While it seems all but guaranteed that Tottenham Hotspur supporters will be treated to their club’s perennial last minute showing in the transfer window, the early January swoop for Schalke’s Lewis Holtby offered a refreshing change in philosophy.

Alongside the signing of Standard Liege’s Ezekiel Fryers, the club’s decision to tie up Holtby on a pre-contract agreement at the start of the month saw them ditch the usual stalling and brinkmanship for a swift and enterprising outlook in the January window.

For a set of supporters perhaps a little weary in some quarters of the endless sagas and draining soap operas that usually tend to overshadow their transfer business, they were understandably delighted to get Holtby snapped up barely a week into January.

Yet unfortunately for fans, Holtby’s capture only preceded another transfer soap opera at White Hart Lane. Or to put it a little more bluntly, a battle to make the German midfielder’s switch stick six months earlier.

The common joke swirling around supporters at the minute is that only Spurs could manage to be linked with a player that they’d already signed and the irony of the club trying to pay money for someone that had agreed to join on a Bosman isn’t lost with the Tottenham faithful.

The notion that Holtby wouldn’t be set to cost Spurs a penny is of course a little untrue, with Schalke due a certain amount of Fifa-mandated training compensation given his age. Yet that fee isn’t likely to come close to the reported €2million that the German club’s general manager Horst Heldt, is rumoured to be holding out for to part with the player’s services this month.

As of yet, a deal to take Holtby to North London ahead of schedule is yet to be brokered, although the general school of thought is that the two clubs will agree a fee sooner rather than later. But should the former Mainz-loanee not arrive at White Hart Lane in the next seven days, would it necessarily be the end of the world for either club or player?

In terms of their transfer market priority, Tottenham’s threadbare forward line is in far more urgent need of attention than their spectrum of options in midfield.

Emmanuel Adebayor’s current participation in the African Cup of Nations has left Andre Villas-Boas’ side with only Jermain Defoe as an out-and-put striker in N17. Anything in the way of a long-term injury to the England man and Villas-Boas is left with only Clint Dempsey resembling anything in the way of a potential centre forward. Furthermore, even if Togo crash out to an early exit in South Africa this month, Adebayor will be returning with just the two Premier League goals to his name all season.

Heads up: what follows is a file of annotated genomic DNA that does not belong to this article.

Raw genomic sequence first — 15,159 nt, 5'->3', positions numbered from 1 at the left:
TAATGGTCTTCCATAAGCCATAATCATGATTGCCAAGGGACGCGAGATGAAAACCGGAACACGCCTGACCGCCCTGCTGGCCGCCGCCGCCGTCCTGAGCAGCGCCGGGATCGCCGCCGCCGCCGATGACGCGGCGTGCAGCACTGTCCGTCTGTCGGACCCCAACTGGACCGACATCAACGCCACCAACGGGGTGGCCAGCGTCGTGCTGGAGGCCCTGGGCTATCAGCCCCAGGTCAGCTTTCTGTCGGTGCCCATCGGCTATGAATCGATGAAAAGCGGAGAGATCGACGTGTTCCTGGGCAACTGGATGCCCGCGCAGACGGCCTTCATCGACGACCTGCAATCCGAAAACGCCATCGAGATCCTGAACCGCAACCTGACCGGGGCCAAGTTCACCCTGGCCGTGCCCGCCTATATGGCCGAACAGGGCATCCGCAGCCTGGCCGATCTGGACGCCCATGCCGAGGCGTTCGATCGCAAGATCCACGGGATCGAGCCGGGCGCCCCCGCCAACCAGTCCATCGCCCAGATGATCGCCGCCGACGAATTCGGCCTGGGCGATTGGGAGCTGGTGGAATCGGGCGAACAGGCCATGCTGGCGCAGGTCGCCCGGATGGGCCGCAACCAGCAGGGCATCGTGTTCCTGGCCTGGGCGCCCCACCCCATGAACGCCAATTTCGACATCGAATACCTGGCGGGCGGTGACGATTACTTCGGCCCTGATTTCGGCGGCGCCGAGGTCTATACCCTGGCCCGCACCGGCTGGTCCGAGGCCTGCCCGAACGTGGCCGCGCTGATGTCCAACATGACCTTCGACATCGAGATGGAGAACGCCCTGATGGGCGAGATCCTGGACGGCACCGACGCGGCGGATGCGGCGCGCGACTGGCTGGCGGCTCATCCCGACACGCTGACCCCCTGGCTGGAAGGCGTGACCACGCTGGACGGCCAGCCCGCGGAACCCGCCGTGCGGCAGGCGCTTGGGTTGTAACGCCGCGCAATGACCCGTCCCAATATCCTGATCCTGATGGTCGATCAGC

Although Tottenham’s woes up the top end of the pitch don’t necessarily sweep the issues they’ve experienced in the engine room under the carpet, either. Sandro’s injury has represented a bitter blow to the Lilywhites’ season and a lack of creativity in the final third has seen them plagued by an inability to break down sides set out simply to stifle the side. An attacking outlet by nature, Holtby has the tools to unlock defenses but such is his versatility in midfield, he also offers a viable option to keep possession in a slightly deeper role, too.

Bringing Holtby in this month seems to make perfect sense should he instantly start replicating the form that he’s been producing in the Bundesliga this season. Yet for however perfect Holtby’s arrival this month seems on paper, it’s by no means an absolute banker for immediate success.

Because while a failure to bring in any form of midfield reinforcement would resemble something of a curse, leaving Holtby’s arrival to its current itinerary could end up becoming a blessing.

His current plans to join the club right at the start of next season, gives him the perfect road map to blend in with his new surroundings and allows him the best possible chance of success within this league. No amount of preparation can substitute for game time when adapting from a different league, but giving Holtby a full pre-season with his new club and the new teammates offers the smoothest route into English football.

It might not seem much, but for however small the issues that a summer arrival might eradicate in comparison to an imminent move to London, Holtby’s talent demands it. This is a player that could potentially form the axis of a Spurs side for Villas-Boas to build around for many years to come. He should only be brought in if it’s both right for the player and right for the club – not as a cheap and convenient stopgap to plug the side’s short-term problems.

This isn’t to say that if Holtby signs this month, he doesn’t have what it takes to make an instant impression within the Premier League. While at only 22 he has plenty of scope to develop even further as a footballer, this isn’t some unproven youth entity we’re talking about here. He’s a gifted midfielder that’s already proven his capability to play within the Champions League and despite his age, Villas-Boas isn’t going to be handling him with kid’s gloves.

Yet ultimately, the club must ensure that they’re purchasing him for the right reasons and not simply because he will prove a cost-effective option. Tottenham have pulled off a huge coup to acquire a player of such youth and already esteemed quality. Throwing him at the deep end mid-way through the Premier League season doesn’t come without its risks – let’s hope it’ll be one worth taking.

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